Longtime Companion
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One of the first films to offer a thoughtful treatment of the AIDS epidemic and its effects on the gay community, Longtime Companion was directed by Norman Rene, who would die of AIDS himself in 1996. The ensemble drama is told through a series of vignettes that begins with the first New York Times report on the mysterious "cancer" that had resulted in the deaths of a growing number of homosexual men and ends eight years later, after the disease has thoroughly and devastatingly affected the movie's close-knit core group of characters.
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Rotten Tomatoes Score: 100%

Critic Reviews from Rotten Tomatoes

"One of the better hetero-friendly movies about gays."
‑ Rob Gonsalves, eFilmCritic.com
"Formally unadventurous, a little PBS-y, but undeniably moving as it evolves."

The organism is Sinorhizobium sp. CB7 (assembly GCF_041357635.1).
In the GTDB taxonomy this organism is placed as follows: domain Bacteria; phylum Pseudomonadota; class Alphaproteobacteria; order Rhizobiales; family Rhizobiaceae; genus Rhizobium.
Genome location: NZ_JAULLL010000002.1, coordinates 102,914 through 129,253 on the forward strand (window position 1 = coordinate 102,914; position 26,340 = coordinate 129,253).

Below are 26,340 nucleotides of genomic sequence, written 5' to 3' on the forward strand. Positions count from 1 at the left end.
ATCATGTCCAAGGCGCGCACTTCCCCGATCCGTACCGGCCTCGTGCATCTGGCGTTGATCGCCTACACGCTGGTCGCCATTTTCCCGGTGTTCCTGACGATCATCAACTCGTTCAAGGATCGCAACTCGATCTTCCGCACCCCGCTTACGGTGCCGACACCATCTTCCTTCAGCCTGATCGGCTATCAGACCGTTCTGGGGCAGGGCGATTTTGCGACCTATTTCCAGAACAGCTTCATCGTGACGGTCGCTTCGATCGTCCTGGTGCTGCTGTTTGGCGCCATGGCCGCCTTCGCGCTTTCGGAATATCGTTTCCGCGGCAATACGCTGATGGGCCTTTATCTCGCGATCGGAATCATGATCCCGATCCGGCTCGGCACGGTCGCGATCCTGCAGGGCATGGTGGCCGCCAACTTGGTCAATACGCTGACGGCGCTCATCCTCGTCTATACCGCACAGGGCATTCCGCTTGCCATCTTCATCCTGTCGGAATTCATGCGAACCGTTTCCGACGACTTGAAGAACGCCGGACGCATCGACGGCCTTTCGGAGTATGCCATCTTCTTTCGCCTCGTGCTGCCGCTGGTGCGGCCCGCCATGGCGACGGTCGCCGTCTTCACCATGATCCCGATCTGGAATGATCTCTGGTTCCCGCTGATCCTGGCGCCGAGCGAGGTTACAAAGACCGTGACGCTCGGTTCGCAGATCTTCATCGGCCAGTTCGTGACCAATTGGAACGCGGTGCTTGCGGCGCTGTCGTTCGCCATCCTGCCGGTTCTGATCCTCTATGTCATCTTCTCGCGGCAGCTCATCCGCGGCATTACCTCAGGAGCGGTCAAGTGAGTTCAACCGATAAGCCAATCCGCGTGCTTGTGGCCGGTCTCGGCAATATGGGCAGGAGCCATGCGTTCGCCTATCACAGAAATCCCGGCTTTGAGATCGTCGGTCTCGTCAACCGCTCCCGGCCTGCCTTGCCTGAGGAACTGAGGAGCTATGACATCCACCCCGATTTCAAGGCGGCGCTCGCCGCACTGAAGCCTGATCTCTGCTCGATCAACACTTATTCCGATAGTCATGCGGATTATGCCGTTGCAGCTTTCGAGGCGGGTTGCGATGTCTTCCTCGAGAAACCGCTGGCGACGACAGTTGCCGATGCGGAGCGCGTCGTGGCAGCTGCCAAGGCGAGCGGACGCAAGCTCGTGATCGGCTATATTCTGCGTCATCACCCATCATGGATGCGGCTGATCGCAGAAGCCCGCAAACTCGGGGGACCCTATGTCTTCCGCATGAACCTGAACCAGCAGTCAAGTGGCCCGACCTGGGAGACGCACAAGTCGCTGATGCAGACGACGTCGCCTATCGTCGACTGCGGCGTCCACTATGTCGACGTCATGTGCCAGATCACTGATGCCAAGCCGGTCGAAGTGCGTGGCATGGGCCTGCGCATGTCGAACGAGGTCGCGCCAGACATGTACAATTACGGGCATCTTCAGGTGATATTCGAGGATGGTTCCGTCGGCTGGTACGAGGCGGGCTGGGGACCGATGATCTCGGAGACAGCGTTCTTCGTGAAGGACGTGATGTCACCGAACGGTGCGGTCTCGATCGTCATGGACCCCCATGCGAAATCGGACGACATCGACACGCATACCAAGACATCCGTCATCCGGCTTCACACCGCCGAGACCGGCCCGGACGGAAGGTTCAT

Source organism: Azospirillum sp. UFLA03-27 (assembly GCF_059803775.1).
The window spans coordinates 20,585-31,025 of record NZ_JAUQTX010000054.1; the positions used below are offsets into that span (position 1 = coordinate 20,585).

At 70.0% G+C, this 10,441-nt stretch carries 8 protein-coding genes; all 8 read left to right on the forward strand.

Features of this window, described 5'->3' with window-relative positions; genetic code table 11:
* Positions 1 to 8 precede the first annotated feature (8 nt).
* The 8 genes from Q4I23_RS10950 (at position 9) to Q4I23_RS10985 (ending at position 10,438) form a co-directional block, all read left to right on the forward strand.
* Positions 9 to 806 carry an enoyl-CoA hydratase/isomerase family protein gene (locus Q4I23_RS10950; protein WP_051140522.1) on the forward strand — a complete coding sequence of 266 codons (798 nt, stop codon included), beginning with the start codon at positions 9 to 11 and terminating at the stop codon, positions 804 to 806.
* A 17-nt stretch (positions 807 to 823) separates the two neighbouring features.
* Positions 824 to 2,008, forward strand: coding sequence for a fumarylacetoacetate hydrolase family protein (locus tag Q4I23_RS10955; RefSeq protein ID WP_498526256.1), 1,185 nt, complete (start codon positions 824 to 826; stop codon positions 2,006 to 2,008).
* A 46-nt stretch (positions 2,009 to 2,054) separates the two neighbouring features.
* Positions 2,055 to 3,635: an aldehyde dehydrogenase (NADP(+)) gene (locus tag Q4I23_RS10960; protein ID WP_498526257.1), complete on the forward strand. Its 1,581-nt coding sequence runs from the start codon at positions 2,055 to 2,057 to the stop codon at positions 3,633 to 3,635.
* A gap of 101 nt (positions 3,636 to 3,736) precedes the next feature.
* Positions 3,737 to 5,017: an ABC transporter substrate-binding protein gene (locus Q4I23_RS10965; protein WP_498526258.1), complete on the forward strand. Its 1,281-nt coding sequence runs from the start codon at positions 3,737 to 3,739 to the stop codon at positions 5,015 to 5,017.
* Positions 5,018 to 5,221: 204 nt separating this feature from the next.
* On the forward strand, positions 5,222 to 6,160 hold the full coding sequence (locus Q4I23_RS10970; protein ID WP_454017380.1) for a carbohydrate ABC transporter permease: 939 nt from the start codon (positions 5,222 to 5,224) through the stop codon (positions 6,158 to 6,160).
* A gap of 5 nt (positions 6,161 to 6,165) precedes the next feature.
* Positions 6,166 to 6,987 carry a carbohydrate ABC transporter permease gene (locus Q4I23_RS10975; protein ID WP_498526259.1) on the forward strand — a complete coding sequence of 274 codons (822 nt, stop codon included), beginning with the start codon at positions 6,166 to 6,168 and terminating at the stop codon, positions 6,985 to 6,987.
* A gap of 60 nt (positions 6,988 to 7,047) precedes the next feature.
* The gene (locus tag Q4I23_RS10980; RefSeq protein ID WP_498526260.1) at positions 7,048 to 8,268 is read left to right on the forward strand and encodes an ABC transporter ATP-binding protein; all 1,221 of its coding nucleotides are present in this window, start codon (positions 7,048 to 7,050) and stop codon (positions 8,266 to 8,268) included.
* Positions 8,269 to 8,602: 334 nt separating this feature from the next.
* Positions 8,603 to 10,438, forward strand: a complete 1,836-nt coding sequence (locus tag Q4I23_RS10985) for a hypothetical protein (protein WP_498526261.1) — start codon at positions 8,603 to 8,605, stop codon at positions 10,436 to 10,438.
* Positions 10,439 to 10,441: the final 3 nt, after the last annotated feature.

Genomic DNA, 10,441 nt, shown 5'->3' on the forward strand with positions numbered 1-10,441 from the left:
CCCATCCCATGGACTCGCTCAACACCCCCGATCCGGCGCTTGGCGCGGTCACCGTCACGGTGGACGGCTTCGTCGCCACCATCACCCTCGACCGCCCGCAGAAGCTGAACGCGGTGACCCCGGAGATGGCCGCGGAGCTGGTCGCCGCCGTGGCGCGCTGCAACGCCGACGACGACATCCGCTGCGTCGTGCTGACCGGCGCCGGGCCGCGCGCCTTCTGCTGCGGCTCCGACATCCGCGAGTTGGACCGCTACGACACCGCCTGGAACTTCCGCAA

‑ Nick Davis, Nick's Flick Picks
"A sensitive film that helps us understand the bravery and gallantry of those who have been forced in the prime of life to confront death and grief."
‑ Frederic and Mary Ann Brussat, Spirituality and Practice
"Bearing the burden of being the first film about AIDS, Longtime Companion (which premiered at Sundance Fest) had the task of placing the crisis on the national agenda, which meant a gentler, kinder tone; even so, it's a touching, nicely acted feature"
‑ Emanuel Levy, EmanuelLevy.Com
"A touching story, a bit preachy, but daring for its time."
‑ Bob Bloom, Journal and Courier (Lafayette, IN)
"Exceptional ensemble, heart-wrenching"
‑ Sarah Chauncey, Reel.com
"Good, but not as good as Parting Glances"
‑ Ken Hanke, Mountain Xpress (Asheville, NC)
More reviews for Longtime Companion on Rotten Tomatoes